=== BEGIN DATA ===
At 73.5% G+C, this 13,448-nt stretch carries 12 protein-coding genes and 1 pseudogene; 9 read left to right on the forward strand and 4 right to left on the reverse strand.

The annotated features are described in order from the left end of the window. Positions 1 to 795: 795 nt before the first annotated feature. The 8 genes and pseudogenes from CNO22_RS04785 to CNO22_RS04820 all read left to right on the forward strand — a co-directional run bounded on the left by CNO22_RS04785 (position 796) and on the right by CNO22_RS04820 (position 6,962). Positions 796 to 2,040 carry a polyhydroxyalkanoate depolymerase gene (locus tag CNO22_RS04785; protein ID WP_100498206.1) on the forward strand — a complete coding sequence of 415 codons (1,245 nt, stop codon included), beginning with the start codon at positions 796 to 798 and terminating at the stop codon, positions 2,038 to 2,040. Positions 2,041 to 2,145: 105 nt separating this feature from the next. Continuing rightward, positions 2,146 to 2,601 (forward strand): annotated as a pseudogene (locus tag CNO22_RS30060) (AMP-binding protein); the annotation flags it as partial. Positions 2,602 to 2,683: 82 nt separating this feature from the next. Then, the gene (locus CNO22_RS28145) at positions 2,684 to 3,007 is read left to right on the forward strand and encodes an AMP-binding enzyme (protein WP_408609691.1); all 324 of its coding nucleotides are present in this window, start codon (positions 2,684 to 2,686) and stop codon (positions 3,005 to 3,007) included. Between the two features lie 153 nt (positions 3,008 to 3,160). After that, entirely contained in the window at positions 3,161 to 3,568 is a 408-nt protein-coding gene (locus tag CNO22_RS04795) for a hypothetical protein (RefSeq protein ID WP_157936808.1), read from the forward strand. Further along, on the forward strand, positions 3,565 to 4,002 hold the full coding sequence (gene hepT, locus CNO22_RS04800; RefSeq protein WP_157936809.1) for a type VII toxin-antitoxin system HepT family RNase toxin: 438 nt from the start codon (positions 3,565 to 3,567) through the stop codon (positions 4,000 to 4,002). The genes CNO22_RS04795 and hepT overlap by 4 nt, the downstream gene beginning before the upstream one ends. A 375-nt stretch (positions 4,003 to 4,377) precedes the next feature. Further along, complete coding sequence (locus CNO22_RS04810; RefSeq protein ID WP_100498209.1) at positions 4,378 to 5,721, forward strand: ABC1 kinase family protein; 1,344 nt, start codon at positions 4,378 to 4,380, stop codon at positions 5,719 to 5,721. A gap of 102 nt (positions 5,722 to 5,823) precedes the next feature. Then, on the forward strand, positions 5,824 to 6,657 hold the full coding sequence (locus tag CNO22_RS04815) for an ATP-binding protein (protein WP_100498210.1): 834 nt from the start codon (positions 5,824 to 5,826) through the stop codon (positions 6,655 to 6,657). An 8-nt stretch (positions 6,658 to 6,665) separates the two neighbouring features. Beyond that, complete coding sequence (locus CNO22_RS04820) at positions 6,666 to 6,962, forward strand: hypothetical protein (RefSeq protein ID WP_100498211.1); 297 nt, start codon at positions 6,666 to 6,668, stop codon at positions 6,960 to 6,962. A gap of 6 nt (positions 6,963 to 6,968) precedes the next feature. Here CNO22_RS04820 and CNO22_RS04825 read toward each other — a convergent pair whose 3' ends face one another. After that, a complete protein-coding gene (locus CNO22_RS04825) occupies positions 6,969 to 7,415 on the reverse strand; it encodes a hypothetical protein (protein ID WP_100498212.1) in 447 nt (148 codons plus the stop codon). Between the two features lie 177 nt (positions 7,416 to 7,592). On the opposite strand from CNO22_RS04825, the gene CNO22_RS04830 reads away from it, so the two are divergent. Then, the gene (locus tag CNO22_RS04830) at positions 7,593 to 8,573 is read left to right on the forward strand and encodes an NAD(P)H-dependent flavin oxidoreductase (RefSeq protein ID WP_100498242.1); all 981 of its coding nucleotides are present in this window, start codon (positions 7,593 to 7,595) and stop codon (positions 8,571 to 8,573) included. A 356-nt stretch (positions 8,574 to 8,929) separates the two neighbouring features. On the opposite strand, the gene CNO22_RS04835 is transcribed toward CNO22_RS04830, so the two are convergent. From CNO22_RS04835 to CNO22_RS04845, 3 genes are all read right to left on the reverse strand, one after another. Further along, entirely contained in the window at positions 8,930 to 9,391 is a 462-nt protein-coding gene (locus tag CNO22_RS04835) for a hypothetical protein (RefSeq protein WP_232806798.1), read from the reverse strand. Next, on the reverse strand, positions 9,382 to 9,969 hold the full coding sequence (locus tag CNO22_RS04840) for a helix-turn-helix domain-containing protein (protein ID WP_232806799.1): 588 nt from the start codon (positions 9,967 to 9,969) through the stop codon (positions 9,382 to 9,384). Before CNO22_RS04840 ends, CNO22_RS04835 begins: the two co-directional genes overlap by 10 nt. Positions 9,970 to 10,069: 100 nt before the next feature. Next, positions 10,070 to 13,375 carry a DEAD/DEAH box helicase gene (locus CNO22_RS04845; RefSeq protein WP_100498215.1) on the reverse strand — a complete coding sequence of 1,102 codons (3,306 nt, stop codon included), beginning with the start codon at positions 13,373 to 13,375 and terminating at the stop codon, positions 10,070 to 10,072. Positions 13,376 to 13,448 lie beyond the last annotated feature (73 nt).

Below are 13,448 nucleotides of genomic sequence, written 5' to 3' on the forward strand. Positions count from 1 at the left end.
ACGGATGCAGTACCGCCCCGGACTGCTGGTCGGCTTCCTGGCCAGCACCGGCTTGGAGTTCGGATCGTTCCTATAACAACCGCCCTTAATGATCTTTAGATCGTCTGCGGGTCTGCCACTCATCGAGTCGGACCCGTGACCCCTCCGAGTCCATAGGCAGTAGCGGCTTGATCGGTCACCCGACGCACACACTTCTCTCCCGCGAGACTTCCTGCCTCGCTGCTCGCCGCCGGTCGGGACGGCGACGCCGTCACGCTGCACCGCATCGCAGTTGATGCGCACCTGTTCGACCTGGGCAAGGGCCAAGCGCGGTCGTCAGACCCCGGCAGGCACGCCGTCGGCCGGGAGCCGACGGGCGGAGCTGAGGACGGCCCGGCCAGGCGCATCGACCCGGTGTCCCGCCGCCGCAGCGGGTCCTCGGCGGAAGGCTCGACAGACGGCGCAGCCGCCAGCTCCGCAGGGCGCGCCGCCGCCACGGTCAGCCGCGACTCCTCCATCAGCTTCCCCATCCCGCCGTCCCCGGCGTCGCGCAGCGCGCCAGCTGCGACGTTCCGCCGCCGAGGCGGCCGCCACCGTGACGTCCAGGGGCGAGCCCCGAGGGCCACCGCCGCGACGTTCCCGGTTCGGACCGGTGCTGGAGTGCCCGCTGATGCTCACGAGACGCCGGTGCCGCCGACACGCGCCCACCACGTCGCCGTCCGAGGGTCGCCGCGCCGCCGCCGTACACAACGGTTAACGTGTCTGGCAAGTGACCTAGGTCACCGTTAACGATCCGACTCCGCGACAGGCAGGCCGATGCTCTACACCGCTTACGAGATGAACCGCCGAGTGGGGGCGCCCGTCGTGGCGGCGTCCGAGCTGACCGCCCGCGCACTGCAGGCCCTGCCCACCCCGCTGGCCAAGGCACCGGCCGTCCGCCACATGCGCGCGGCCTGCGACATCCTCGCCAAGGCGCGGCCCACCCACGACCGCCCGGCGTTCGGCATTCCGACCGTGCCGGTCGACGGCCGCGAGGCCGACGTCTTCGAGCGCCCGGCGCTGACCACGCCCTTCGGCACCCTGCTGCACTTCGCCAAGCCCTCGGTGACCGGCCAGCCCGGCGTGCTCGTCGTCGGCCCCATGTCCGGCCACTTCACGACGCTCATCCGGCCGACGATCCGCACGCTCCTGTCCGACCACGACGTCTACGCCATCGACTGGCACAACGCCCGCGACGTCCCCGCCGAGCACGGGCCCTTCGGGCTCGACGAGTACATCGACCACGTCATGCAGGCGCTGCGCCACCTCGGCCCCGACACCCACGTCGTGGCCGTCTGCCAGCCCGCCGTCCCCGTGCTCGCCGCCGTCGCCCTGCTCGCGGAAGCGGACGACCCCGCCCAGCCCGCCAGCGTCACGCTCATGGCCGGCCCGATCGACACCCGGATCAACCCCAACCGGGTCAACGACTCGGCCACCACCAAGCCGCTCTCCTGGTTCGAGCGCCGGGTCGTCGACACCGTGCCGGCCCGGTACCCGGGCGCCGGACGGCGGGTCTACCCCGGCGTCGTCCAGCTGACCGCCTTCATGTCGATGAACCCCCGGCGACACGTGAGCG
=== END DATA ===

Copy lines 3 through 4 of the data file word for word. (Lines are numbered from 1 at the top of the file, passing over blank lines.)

Below are 13,448 nucleotides of genomic sequence, written 5' to 3' on the forward strand. Positions count from 1 at the left end.
ACGGATGCAGTACCGCCCCGGACTGCTGGTCGGCTTCCTGGCCAGCACCGGCTTGGAGTTCGGATCGTTCCTATAACAACCGCCCTTAATGATCTTTAGATCGTCTGCGGGTCTGCCACTCATCGAGTCGGACCCGTGACCCCTCCGAGTCCATAGGCAGTAGCGGCTTGATCGGTCACCCGACGCACACACTTCTCTCCCGCGAGACTTCCTGCCTCGCTGCTCGCCGCCGGTCGGGACGGCGACGCCGTCACGCTGCACCGCATCGCAGTTGATGCGCACCTGTTCGACCTGGGCAAGGGCCAAGCGCGGTCGTCAGACCCCGGCAGGCACGCCGTCGGCCGGGAGCCGACGGGCGGAGCTGAGGACGGCCCGGCCAGGCGCATCGACCCGGTGTCCCGCCGCCGCAGCGGGTCCTCGGCGGAAGGCTCGACAGACGGCGCAGCCGCCAGCTCCGCAGGGCGCGCCGCCGCCACGGTCAGCCGCGACTCCTCCATCAGCTTCCCCATCCCGCCGTCCCCGGCGTCGCGCAGCGCGCCAGCTGCGACGTTCCGCCGCCGAGGCGGCCGCCACCGTGACGTCCAGGGGCGAGCCCCGAGGGCCACCGCCGCGACGTTCCCGGTTCGGACCGGTGCTGGAGTGCCCGCTGATGCTCACGAGACGCCGGTGCCGCCGACACGCGCCCACCACGTCGCCGTCCGAGGGTCGCCGCGCCGCCGCCGTACACAACGGTTAACGTGTCTGGCAAGTGACCTAGGTCACCGTTAACGATCCGACTCCGCGACAGGCAGGCCGATGCTCTACACCGCTTACGAGATGAACCGCCGAGTGGGGGCGCCCGTCGTGGCGGCGTCCGAGCTGACCGCCCGCGCACTGCAGGCCCTGCCCACCCCGCTGGCCAAGGCACCGGCCGTCCGCCACATGCGCGCGGCCTGCGACATCCTCGCCAAGGCGCGGCCCACCCACGACCGCCCGGCGTTCGGCATTCCGACCGTGCCGGTCGACGGCCGCGAGGCCGACGTCTTCGAGCGCCCGGCGCTGACCACGCCCTTCGGCACCCTGCTGCACTTCGCCAAGCCCTCGGTGACCGGCCAGCCCGGCGTGCTCGTCGTCGGCCCCATGTCCGGCCACTTCACGACGCTCATCCGGCCGACGATCCGCACGCTCCTGTCCGACCACGACGTCTACGCCATCGACTGGCACAACGCCCGCGACGTCCCCGCCGAGCACGGGCCCTTCGGGCTCGACGAGTACATCGACCACGTCATGCAGGCGCTGCGCCACCTCGGCCCCGACACCCACGTCGTGGCCGTCTGCCAGCCCGCCGTCCCCGTGCTCGCCGCCGTCGCCCTGCTCGCGGAAGCGGACGACCCCGCCCAGCCCGCCAGCGTCACGCTCATGGCCGGCCCGATCGACACCCGGATCAACCCCAACCGGGTCAACGACTCGGCCACCACCAAGCCGCTCTCCTGGTTCGAGCGCCGGGTCGTCGACACCGTGCCGGCCCGGTACCCGGGCGCCGGACGGCGGGTCTACCCCGGCGTCGTCCAGCTGACCGCCTTCATGTCGATGAACCCCCGGCGACACGTGAGCG